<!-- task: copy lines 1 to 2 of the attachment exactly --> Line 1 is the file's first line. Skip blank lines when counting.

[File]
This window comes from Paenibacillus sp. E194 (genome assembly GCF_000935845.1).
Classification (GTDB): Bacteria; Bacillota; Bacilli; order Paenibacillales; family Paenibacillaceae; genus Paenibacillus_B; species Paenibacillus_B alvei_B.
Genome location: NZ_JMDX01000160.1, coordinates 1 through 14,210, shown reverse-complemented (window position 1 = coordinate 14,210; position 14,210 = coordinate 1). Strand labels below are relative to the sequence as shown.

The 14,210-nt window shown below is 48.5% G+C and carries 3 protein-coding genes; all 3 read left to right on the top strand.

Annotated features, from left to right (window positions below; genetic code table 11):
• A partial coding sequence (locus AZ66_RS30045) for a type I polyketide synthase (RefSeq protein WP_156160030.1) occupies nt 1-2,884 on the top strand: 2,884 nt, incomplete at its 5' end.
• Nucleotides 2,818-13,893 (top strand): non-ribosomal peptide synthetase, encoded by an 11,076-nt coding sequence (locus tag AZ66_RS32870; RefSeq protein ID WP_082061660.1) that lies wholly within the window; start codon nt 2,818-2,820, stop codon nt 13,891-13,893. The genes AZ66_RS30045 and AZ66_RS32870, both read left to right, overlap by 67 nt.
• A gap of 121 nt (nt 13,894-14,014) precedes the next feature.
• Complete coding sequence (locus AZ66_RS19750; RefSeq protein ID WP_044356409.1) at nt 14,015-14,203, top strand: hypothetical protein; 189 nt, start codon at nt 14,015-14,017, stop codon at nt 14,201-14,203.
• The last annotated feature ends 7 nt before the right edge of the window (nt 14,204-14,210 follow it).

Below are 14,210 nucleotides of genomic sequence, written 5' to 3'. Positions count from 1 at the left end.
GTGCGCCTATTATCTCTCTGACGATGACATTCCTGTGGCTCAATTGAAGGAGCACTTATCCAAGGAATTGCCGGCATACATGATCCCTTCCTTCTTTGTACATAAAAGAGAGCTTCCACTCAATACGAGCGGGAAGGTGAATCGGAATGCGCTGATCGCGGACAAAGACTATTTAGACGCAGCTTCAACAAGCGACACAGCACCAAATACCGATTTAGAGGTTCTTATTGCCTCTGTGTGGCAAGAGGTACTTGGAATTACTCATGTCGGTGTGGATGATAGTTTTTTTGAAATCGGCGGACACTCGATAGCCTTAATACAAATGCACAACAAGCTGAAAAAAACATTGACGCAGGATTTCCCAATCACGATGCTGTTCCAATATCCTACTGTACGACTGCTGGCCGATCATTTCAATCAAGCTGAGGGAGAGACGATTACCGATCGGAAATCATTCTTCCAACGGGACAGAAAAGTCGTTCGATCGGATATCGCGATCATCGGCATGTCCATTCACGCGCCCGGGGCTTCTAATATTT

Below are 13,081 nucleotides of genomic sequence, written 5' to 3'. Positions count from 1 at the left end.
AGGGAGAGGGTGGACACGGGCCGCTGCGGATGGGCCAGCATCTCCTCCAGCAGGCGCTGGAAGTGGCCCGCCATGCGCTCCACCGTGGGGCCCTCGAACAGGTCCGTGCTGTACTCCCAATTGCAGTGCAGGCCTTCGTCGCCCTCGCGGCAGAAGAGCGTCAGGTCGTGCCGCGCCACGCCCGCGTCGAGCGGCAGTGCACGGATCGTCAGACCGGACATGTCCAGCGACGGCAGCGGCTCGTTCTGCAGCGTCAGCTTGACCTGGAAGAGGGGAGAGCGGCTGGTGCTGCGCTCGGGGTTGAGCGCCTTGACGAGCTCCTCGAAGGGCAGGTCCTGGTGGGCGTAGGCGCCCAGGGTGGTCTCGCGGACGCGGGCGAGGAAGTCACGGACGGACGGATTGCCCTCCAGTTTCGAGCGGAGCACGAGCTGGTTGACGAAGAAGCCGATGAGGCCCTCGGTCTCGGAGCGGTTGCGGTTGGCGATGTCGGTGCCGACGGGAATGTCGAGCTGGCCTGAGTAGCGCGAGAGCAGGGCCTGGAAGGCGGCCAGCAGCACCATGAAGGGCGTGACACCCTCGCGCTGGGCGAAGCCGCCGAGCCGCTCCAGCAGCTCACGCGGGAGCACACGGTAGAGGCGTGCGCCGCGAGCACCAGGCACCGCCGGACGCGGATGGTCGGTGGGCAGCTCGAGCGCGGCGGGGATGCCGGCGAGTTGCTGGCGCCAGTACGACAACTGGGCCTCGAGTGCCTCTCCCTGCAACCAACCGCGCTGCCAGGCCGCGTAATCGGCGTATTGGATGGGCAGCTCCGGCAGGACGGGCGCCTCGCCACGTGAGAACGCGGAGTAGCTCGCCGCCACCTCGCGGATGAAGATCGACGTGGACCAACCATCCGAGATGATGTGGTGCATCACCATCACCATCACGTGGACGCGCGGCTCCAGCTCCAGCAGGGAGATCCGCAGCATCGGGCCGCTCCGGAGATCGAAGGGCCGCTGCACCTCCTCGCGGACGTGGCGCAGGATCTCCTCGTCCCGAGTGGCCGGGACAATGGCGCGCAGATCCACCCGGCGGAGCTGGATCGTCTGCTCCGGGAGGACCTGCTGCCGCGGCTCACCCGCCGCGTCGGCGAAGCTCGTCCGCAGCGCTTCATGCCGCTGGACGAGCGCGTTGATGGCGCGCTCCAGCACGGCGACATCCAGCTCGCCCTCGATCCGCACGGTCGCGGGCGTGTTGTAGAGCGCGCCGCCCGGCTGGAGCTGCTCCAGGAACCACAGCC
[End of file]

This window comes from Paenibacillus sp. E194 (genome assembly GCF_000935845.1).
Classification (GTDB): Bacteria; Bacillota; Bacilli; order Paenibacillales; family Paenibacillaceae; genus Paenibacillus_B; species Paenibacillus_B alvei_B.